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butes much to the increase of pleasure :: we are entertained at once with twox imitations, of nature in the sentiments, of the original author in the stile, and between them the mind is kept in pere petual employment.

The general recommendation of Shenstone is easiness and fimplicity;. his general defect is want of comprehenfion and variety. Had his mind been better stored with knowledge, whether he could have been great, I know not; he could certainly have been agreeable.

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M ARK AKENSIDE was born on

M the ninth of November, 1721, at Newcastle upon Tyne. His father, Mark, was a butcher of the Presbyterian sect; his mother's name was Mary Lumsden. He received the first part of his education at the grammar-school of Newcastle; and was afterwards instructed by Mr. Wilson, who kept a private academy.

At the age of eighteen he was sent to Edinburgh, that he might qualify himself for the office of a difsenting minifter, and received some assistance froin the fund which the Dissenters employ in educating young men of scanty fortune. But a wider view of the world opened other scenes, and prompted other hopes : he determined to study physic, and repaid that contribution, which, being received for a different purpose, he justly thought it dishonourable to retain.

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Whether, when he resolved not to be a difsenting minister, he ceased to be a Diffenter, I know not. He certainly retained an unnecessary and outrageous zeal for what he called and thought liberty; a zeal which sometimes disguises from the world, and not rarely from the mind which it poffeffes,

an envious desire of plundering wealth or degrading greatness; and of which the immediate tendency is innovation and anarchy, an impetuous eagerness to subvert and confound, with very little care what shall be established.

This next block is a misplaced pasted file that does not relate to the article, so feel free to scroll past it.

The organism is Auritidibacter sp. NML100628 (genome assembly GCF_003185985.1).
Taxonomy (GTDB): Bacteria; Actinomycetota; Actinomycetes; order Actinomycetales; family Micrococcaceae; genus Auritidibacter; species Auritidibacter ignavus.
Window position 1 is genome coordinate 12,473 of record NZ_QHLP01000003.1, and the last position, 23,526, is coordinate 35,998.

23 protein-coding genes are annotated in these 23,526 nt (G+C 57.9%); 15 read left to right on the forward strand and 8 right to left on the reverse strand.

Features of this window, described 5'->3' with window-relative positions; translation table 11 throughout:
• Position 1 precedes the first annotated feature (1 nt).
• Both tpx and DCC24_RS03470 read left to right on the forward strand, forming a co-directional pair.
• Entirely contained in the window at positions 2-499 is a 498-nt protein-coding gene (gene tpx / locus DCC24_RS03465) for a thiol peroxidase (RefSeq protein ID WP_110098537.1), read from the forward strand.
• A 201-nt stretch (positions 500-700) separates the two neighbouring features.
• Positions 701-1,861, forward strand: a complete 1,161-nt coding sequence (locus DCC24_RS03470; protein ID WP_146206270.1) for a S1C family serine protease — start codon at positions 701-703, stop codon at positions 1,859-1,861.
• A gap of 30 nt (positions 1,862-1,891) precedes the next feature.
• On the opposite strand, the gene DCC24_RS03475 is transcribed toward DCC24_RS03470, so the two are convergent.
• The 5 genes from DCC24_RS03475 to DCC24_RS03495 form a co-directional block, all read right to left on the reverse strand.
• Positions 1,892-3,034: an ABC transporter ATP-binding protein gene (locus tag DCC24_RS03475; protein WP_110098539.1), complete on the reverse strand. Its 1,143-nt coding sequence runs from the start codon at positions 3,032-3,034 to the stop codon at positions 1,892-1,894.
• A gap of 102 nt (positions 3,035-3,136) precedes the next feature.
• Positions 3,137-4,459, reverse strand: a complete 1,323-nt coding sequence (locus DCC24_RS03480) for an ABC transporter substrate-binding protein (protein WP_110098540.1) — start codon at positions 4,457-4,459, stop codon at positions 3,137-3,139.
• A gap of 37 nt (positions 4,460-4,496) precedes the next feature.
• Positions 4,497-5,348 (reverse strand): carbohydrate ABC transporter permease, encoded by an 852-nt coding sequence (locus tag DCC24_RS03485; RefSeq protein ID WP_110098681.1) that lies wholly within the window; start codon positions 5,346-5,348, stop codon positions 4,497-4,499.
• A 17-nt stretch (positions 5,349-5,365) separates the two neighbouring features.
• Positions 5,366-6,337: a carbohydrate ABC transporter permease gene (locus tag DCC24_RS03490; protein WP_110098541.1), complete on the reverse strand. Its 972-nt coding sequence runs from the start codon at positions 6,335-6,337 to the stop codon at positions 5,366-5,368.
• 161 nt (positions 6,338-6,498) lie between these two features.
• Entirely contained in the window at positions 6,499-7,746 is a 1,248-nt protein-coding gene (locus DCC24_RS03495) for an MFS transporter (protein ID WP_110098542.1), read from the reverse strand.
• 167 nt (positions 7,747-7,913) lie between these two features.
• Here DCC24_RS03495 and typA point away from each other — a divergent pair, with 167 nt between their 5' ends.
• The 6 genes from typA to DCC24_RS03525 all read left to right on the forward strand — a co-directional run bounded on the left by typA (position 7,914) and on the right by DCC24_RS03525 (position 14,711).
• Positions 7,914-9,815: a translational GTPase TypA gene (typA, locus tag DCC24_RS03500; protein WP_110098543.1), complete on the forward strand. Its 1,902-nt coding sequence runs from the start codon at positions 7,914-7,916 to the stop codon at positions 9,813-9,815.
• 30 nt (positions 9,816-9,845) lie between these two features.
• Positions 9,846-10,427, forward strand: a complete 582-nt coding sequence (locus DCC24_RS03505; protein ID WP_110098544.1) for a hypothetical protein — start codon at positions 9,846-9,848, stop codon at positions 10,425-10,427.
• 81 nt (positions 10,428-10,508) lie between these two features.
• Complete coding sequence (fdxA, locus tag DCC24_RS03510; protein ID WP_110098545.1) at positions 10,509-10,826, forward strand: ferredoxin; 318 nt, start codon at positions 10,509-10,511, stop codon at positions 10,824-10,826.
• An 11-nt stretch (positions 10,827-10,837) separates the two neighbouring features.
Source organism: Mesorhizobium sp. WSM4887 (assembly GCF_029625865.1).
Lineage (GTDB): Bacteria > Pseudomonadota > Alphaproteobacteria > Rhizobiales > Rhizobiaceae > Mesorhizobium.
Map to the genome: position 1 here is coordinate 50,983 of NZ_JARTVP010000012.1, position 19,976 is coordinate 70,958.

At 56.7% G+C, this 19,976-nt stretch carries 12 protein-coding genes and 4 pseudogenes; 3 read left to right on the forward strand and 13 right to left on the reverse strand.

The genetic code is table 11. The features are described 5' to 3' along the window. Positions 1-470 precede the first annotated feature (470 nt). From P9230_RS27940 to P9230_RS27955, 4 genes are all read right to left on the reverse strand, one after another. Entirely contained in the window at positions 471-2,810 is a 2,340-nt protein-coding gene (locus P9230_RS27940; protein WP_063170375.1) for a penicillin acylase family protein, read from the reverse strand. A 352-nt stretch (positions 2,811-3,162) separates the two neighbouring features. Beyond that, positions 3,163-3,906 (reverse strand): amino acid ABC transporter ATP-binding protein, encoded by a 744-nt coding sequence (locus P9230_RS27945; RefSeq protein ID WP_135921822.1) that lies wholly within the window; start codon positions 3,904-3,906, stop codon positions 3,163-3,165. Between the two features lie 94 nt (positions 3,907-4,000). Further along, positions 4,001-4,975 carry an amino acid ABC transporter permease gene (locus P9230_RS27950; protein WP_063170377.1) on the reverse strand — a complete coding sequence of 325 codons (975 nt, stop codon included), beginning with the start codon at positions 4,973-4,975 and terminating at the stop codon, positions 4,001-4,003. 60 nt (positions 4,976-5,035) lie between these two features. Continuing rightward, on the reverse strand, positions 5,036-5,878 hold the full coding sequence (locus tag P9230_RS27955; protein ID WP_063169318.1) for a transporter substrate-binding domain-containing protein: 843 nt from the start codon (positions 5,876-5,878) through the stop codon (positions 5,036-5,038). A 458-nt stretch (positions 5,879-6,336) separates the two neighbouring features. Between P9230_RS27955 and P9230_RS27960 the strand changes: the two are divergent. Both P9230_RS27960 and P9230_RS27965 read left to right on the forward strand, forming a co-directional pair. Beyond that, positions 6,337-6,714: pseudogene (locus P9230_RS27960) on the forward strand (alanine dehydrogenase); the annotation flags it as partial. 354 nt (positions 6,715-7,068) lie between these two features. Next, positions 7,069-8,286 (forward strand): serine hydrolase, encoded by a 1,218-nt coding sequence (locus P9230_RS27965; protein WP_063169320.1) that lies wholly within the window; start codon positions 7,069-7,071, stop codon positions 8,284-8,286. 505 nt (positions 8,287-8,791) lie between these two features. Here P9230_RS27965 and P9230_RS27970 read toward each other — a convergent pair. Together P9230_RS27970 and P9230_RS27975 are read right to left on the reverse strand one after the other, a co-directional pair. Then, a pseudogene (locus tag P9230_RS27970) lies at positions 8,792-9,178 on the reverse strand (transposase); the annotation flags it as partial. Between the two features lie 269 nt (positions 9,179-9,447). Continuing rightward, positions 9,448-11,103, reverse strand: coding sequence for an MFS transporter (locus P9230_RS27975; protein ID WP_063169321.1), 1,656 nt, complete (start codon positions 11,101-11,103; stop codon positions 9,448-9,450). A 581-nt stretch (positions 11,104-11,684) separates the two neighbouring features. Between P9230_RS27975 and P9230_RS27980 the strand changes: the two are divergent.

Akenside was one of those poets who have felt very early the motions of genius, and one of those students who have very early stored their memories, with sentiments and images. Many of his performances were produced in his youth; and his greatest work, The Pleasures of Imagination, appeared in 1744. I have heard Dodsley, by whom it was published, relate, that when the copy was offered him, the price demanded for it, which was an A 2 ?

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hundred and twenty pounds, being such as he was not inclined to give precipitately, he carried the work to Pope, who, having looked into it, advised him not to make a niggardly offer; for this was no every-day writer. · In 1741 he went to. Leyden, in pur. suit of medical knowledge; and three years afterwards (May 16, 1744) became doctor of phyfick, having, according to the custom of the Dutch Universities, published a thesis, or dissertation. The subject which he chose was the Original and Growth of the Human Fætus; in which he is said to have departed, with great judgement, from the opinion then established, and to have

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